rain or shine

forecasting and scenario planning

Working within a multi-disciplinary, collaborative team, we leveraged scenario planning methodologies for organizational change management for a large, multi-national toy company. The final outcome included the development of a strategic planning toolkit and the design of four scenarios that outlined potential actions and directions for the company. 
Bob Fee (professor), Bhavika Shah, Priscila Mendoza, Mariana Ortiz-Reyes, Oak Borriraklert, Jonas Xu, Lindsay Vetell, Caleb Sexton, Nicholas Schroeder, Rick Ekelman, Carol Lora, Moriah Lutz-tveite, Kelvin Patterson, Azadeh Seyed Abrishami​​​​​​​
Design/project manager and co-team leader; workshop facilitator with client and representatives from SCAD; writer of 2 of the 4 scenarios including context scenario, day-in-the-life, and relevance to the client; researcher of generational theory, science fiction, and technology and education trends; voice-over for videos.
Scenario planning is a strategic planning method that organizations use to make flexible long-term plans. Planning for the future allows an organization, small or large, to understand how to deal with potential changes and/or crisis that the come their way. However, since planning for the future is never a linear path, organizations can interpret patterns of driving forces and embrace unpredictabilities to help uncover where and what the certainties are in regards to an organization’s future. 
A brief explanation of the value of scenario planning
To shape the future with scenario planning, the scenario team started by researching trends relating to Politics, Economy, Social, Education, Health, Culture, Environment, and Technology.  We also read books ranging from scenario planning to science fiction, to generational theory. The research and trend analysis gave a basis for how to move forward in the scenario planning process. 
Examples of the books and reference material researched by the team

The trends were plotted on a 3x3 matrix and prioritized by their degree of uncertainty and impact to the client. The trends with higher degrees of uncertainty and impact were of the most interest.  
Deliberating the placement of the trends on the matrix
Next, two trends selected to create snippet scenarios. While developing these snippet scenarios, the team kept both Generational Theory and relevance to the client in mind. Through a variety of methods (including axis, timeline, and diagramming) 20 diverse snippet scenarios were created and a key theme in each scenario was identified.
Working in small groups to create small snippet scenarios
Below is an example of a trend that created two snippet scenarios: one positive and one negative. 
The team also conducted a short  workshop with the client to teach them the scenario planning process and gain their insights on what trends were of most importance to the client.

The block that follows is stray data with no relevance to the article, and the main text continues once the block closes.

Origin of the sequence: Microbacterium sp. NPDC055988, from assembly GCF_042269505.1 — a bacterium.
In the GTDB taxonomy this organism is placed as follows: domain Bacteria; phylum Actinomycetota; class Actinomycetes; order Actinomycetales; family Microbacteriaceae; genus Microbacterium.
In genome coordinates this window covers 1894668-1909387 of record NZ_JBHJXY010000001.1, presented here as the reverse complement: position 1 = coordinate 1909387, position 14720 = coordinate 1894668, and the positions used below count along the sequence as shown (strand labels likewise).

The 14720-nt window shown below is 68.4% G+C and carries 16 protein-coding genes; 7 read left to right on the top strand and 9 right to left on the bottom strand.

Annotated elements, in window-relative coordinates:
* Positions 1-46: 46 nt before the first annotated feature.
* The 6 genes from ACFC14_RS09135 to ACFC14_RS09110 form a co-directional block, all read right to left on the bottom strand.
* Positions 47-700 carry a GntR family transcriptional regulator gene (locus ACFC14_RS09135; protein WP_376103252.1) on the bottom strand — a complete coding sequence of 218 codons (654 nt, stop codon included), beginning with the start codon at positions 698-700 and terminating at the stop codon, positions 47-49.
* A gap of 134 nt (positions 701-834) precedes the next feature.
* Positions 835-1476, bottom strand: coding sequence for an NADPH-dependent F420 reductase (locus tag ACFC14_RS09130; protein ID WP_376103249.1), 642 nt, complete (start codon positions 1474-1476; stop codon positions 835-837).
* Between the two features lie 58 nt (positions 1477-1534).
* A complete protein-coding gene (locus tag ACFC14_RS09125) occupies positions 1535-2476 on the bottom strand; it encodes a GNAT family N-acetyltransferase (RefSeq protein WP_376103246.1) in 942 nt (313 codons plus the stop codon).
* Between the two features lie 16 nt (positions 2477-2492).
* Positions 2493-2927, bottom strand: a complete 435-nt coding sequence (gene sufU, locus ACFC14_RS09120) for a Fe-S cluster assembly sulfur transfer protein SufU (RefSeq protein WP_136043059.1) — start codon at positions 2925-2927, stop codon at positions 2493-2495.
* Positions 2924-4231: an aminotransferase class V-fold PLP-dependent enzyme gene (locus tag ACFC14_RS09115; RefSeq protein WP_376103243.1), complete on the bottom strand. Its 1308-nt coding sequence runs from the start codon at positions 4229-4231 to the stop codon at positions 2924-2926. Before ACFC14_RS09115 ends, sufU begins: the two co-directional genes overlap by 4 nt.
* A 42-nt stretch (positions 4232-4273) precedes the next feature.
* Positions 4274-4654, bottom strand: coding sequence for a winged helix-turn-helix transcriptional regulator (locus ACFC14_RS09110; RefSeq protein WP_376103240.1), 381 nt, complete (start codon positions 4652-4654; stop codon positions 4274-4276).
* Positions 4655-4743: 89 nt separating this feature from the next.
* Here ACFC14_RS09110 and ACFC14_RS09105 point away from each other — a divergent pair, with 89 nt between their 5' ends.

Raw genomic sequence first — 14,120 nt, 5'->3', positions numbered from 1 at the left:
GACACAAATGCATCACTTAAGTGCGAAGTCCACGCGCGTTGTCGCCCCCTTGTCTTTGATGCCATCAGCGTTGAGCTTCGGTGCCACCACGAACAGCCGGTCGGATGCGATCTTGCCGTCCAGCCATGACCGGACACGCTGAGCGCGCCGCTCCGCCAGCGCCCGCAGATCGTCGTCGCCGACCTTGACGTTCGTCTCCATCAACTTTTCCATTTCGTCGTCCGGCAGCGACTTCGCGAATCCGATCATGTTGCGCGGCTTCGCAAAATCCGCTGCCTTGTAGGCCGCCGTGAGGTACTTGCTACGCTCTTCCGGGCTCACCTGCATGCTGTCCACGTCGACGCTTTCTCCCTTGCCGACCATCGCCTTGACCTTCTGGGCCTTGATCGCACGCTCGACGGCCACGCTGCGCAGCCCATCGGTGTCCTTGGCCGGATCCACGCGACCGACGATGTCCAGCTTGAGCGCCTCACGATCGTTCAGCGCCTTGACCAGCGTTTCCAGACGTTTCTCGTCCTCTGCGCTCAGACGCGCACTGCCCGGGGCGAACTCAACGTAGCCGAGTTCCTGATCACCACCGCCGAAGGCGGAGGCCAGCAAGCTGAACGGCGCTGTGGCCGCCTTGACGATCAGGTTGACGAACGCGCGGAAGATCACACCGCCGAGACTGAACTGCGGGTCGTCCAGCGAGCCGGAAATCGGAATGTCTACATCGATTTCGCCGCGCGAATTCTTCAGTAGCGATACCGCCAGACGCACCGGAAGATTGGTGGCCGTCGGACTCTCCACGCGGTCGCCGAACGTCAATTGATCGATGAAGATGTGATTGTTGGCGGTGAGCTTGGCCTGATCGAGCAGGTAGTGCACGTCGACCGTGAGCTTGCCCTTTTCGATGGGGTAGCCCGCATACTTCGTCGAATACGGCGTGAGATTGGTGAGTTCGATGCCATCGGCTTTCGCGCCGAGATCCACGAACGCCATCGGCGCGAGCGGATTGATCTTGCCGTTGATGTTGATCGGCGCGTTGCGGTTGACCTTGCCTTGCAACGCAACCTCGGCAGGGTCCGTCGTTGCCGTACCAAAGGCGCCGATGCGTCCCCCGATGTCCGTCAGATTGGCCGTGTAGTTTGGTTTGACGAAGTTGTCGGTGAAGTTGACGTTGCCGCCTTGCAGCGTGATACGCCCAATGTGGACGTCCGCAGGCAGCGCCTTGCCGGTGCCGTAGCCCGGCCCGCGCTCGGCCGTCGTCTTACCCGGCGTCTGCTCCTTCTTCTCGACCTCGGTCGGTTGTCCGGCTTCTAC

The team realized that many of the snippets were unique to a specific time period. To identify the time period of each scenario , the themes were plotted on a timeline identifying each theme as either close future, medium future, or far future. This allowed the team to see the connections and patterns that link story together. A series of eras were names and differentiated by both time period and evolving characteristics that unfold into later eras.

1. Rain or Shine Toolkit: a collaborative tooling to forecasting and scenario planning.
This guidebook describes the in-depth process the team went through to create scenarios. It also gives reference material, instructions, and workshop templates to guide an organization to create scenarios relevant for their industry. It is framework for organizations and teams learn, develop, and generate scenarios. 

2. Four Scenarios: forecasting scenarios that speculated how the world could be 80 years from today. 
Each scenario included a context scenario which stated the general state of the world, a timeline of major events, context era mini-stories that related to the client, and a list of actions the client should take now to help the prepare for the future. 
Example of one of the four scenarios. Not included in this graphic are the context era mini-stories
The client was very happy with the final deliverables and wanted to distribute them throughout the company. Therefore, they flew 4 students (myself included) to their corporate office in New York. There we explained the process and final deliverables to an audience of over 150 people and participated in an all-day brainstorming workshop with the client's research and development team. The project was so successful that the client has put into production products that came from the ideas given and they will be going to market over the next 5 years. 
Representatives of the team that traveled to the client's home office to present the work
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